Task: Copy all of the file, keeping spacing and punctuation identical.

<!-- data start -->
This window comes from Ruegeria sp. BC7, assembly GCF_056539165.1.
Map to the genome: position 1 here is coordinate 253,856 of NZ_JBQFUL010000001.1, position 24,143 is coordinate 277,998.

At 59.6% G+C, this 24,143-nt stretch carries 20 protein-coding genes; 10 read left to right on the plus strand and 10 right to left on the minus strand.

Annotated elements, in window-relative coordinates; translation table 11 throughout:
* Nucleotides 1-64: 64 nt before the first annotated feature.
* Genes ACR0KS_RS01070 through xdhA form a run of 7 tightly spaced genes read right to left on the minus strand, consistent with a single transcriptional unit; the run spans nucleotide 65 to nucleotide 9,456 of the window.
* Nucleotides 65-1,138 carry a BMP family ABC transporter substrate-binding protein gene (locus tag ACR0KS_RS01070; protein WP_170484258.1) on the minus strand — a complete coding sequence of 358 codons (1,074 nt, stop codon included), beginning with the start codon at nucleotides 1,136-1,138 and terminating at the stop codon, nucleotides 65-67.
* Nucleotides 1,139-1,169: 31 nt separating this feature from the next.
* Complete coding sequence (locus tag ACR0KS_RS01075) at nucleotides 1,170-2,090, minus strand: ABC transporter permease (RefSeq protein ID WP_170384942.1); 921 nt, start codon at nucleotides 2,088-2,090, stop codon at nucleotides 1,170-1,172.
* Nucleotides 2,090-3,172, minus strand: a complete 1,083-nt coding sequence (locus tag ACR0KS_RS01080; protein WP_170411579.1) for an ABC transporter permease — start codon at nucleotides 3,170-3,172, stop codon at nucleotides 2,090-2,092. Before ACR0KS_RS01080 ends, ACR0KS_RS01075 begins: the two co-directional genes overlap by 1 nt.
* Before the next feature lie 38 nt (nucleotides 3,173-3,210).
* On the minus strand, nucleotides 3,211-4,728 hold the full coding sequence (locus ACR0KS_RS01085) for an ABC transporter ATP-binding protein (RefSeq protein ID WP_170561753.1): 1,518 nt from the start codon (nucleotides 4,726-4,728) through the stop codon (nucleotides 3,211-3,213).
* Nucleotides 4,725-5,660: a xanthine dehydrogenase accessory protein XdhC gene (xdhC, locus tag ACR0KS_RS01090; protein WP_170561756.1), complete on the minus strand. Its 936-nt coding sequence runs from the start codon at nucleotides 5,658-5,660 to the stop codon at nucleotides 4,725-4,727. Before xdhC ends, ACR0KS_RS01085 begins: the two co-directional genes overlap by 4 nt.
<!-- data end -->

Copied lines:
This window comes from Ruegeria sp. BC7, assembly GCF_056539165.1.
Map to the genome: position 1 here is coordinate 253,856 of NZ_JBQFUL010000001.1, position 24,143 is coordinate 277,998.

At 59.6% G+C, this 24,143-nt stretch carries 20 protein-coding genes; 10 read left to right on the plus strand and 10 right to left on the minus strand.

Annotated elements, in window-relative coordinates; translation table 11 throughout:
* Nucleotides 1-64: 64 nt before the first annotated feature.
* Genes ACR0KS_RS01070 through xdhA form a run of 7 tightly spaced genes read right to left on the minus strand, consistent with a single transcriptional unit; the run spans nucleotide 65 to nucleotide 9,456 of the window.
* Nucleotides 65-1,138 carry a BMP family ABC transporter substrate-binding protein gene (locus tag ACR0KS_RS01070; protein WP_170484258.1) on the minus strand — a complete coding sequence of 358 codons (1,074 nt, stop codon included), beginning with the start codon at nucleotides 1,136-1,138 and terminating at the stop codon, nucleotides 65-67.
* Nucleotides 1,139-1,169: 31 nt separating this feature from the next.
* Complete coding sequence (locus tag ACR0KS_RS01075) at nucleotides 1,170-2,090, minus strand: ABC transporter permease (RefSeq protein ID WP_170384942.1); 921 nt, start codon at nucleotides 2,088-2,090, stop codon at nucleotides 1,170-1,172.
* Nucleotides 2,090-3,172, minus strand: a complete 1,083-nt coding sequence (locus tag ACR0KS_RS01080; protein WP_170411579.1) for an ABC transporter permease — start codon at nucleotides 3,170-3,172, stop codon at nucleotides 2,090-2,092. Before ACR0KS_RS01080 ends, ACR0KS_RS01075 begins: the two co-directional genes overlap by 1 nt.
* Before the next feature lie 38 nt (nucleotides 3,173-3,210).
* On the minus strand, nucleotides 3,211-4,728 hold the full coding sequence (locus ACR0KS_RS01085) for an ABC transporter ATP-binding protein (RefSeq protein ID WP_170561753.1): 1,518 nt from the start codon (nucleotides 4,726-4,728) through the stop codon (nucleotides 3,211-3,213).
* Nucleotides 4,725-5,660: a xanthine dehydrogenase accessory protein XdhC gene (xdhC, locus tag ACR0KS_RS01090; protein WP_170561756.1), complete on the minus strand. Its 936-nt coding sequence runs from the start codon at nucleotides 5,658-5,660 to the stop codon at nucleotides 4,725-4,727. Before xdhC ends, ACR0KS_RS01085 begins: the two co-directional genes overlap by 4 nt.